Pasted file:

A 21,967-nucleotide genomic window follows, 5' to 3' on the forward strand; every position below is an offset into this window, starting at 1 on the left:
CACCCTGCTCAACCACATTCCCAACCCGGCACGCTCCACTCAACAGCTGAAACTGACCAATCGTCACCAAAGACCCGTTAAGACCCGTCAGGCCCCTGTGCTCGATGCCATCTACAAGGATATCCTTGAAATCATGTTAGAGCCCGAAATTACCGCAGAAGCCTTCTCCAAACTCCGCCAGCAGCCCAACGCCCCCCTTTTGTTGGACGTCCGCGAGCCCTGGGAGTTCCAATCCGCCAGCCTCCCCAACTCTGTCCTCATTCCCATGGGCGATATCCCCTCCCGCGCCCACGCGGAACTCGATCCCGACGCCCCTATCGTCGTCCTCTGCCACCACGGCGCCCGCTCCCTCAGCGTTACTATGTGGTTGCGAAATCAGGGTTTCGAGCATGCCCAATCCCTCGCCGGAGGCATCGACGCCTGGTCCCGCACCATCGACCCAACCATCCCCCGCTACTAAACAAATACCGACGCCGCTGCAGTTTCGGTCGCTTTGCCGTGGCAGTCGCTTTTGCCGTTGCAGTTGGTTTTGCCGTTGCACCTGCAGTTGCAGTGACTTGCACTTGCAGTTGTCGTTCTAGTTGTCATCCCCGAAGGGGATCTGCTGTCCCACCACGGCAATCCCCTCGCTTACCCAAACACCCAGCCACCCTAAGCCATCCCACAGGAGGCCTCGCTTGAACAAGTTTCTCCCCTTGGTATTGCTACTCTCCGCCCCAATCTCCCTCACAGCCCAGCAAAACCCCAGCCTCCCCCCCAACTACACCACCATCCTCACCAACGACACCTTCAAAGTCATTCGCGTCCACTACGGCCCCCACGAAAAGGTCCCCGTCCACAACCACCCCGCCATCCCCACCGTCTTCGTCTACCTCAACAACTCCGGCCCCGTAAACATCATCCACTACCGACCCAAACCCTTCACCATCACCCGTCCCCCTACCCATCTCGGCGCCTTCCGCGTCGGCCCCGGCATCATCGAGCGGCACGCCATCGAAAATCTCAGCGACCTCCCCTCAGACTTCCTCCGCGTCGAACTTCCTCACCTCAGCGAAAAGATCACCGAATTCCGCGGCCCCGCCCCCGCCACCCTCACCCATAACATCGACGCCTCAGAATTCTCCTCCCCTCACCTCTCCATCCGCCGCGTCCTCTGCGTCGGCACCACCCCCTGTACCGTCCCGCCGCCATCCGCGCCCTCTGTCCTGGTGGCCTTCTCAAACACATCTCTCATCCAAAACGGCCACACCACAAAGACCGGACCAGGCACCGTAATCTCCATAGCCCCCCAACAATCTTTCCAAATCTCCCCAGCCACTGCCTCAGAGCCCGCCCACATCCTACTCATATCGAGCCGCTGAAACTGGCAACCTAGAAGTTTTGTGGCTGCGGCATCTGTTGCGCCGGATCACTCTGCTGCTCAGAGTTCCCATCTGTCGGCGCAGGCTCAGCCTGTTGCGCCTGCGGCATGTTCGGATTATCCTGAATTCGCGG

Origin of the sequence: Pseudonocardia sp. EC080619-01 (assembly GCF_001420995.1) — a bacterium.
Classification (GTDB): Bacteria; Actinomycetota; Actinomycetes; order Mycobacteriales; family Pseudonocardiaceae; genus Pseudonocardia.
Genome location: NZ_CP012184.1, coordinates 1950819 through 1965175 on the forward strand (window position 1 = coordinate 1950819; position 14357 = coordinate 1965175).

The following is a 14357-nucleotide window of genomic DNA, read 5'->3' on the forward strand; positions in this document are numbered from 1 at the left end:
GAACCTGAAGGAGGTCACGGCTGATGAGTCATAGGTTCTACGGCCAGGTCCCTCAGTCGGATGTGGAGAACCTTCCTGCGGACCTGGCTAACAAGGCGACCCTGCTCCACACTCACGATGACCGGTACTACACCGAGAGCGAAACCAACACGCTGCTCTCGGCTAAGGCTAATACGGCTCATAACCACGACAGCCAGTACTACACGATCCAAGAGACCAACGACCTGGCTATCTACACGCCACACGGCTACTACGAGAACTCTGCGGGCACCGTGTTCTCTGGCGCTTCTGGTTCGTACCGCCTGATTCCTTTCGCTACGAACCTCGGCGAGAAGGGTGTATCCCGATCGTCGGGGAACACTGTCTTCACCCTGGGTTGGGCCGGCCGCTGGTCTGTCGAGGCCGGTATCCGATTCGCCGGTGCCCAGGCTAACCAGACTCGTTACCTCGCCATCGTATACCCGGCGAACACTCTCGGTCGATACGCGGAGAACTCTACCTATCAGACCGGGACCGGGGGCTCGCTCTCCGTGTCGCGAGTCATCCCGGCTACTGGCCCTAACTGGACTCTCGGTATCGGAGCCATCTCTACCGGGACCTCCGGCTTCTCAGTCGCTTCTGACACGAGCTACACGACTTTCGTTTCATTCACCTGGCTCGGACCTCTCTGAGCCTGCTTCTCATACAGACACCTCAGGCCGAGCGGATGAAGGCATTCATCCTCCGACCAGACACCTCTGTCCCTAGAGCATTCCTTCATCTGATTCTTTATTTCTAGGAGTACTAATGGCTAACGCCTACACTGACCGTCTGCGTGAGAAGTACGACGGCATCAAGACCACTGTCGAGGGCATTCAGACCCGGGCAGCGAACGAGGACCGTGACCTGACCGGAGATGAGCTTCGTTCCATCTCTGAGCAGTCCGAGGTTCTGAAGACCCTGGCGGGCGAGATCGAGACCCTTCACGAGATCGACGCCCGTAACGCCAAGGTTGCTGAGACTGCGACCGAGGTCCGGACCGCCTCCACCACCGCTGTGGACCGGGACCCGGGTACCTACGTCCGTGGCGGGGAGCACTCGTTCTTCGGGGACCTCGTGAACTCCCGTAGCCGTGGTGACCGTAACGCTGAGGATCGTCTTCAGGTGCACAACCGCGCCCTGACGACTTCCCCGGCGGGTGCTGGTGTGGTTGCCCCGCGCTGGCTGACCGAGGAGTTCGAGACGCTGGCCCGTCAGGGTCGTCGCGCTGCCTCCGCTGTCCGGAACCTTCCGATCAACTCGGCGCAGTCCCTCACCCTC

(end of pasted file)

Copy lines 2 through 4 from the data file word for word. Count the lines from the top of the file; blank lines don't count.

CACCCTGCTCAACCACATTCCCAACCCGGCACGCTCCACTCAACAGCTGAAACTGACCAATCGTCACCAAAGACCCGTTAAGACCCGTCAGGCCCCTGTGCTCGATGCCATCTACAAGGATATCCTTGAAATCATGTTAGAGCCCGAAATTACCGCAGAAGCCTTCTCCAAACTCCGCCAGCAGCCCAACGCCCCCCTTTTGTTGGACGTCCGCGAGCCCTGGGAGTTCCAATCCGCCAGCCTCCCCAACTCTGTCCTCATTCCCATGGGCGATATCCCCTCCCGCGCCCACGCGGAACTCGATCCCGACGCCCCTATCGTCGTCCTCTGCCACCACGGCGCCCGCTCCCTCAGCGTTACTATGTGGTTGCGAAATCAGGGTTTCGAGCATGCCCAATCCCTCGCCGGAGGCATCGACGCCTGGTCCCGCACCATCGACCCAACCATCCCCCGCTACTAAACAAATACCGACGCCGCTGCAGTTTCGGTCGCTTTGCCGTGGCAGTCGCTTTTGCCGTTGCAGTTGGTTTTGCCGTTGCACCTGCAGTTGCAGTGACTTGCACTTGCAGTTGTCGTTCTAGTTGTCATCCCCGAAGGGGATCTGCTGTCCCACCACGGCAATCCCCTCGCTTACCCAAACACCCAGCCACCCTAAGCCATCCCACAGGAGGCCTCGCTTGAACAAGTTTCTCCCCTTGGTATTGCTACTCTCCGCCCCAATCTCCCTCACAGCCCAGCAAAACCCCAGCCTCCCCCCCAACTACACCACCATCCTCACCAACGACACCTTCAAAGTCATTCGCGTCCACTACGGCCCCCACGAAAAGGTCCCCGTCCACAACCACCCCGCCATCCCCACCGTCTTCGTCTACCTCAACAACTCCGGCCCCGTAAACATCATCCACTACCGACCCAAACCCTTCACCATCACCCGTCCCCCTACCCATCTCGGCGCCTTCCGCGTCGGCCCCGGCATCATCGAGCGGCACGCCATCGAAAATCTCAGCGACCTCCCCTCAGACTTCCTCCGCGTCGAACTTCCTCACCTCAGCGAAAAGATCACCGAATTCCGCGGCCCCGCCCCCGCCACCCTCACCCATAACATCGACGCCTCAGAATTCTCCTCCCCTCACCTCTCCATCCGCCGCGTCCTCTGCGTCGGCACCACCCCCTGTACCGTCCCGCCGCCATCCGCGCCCTCTGTCCTGGTGGCCTTCTCAAACACATCTCTCATCCAAAACGGCCACACCACAAAGACCGGACCAGGCACCGTAATCTCCATAGCCCCCCAACAATCTTTCCAAATCTCCCCAGCCACTGCCTCAGAGCCCGCCCACATCCTACTCATATCGAGCCGCTGAAACTGGCAACCTAGAAGTTTTGTGGCTGCGGCATCTGTTGCGCCGGATCACTCTGCTGCTCAGAGTTCCCATCTGTCGGCGCAGGCTCAGCCTGTTGCGCCTGCGGCATGTTCGGATTATCCTGAATTCGCGG

Origin of the sequence: Pseudonocardia sp. EC080619-01 (assembly GCF_001420995.1) — a bacterium.
Classification (GTDB): Bacteria; Actinomycetota; Actinomycetes; order Mycobacteriales; family Pseudonocardiaceae; genus Pseudonocardia.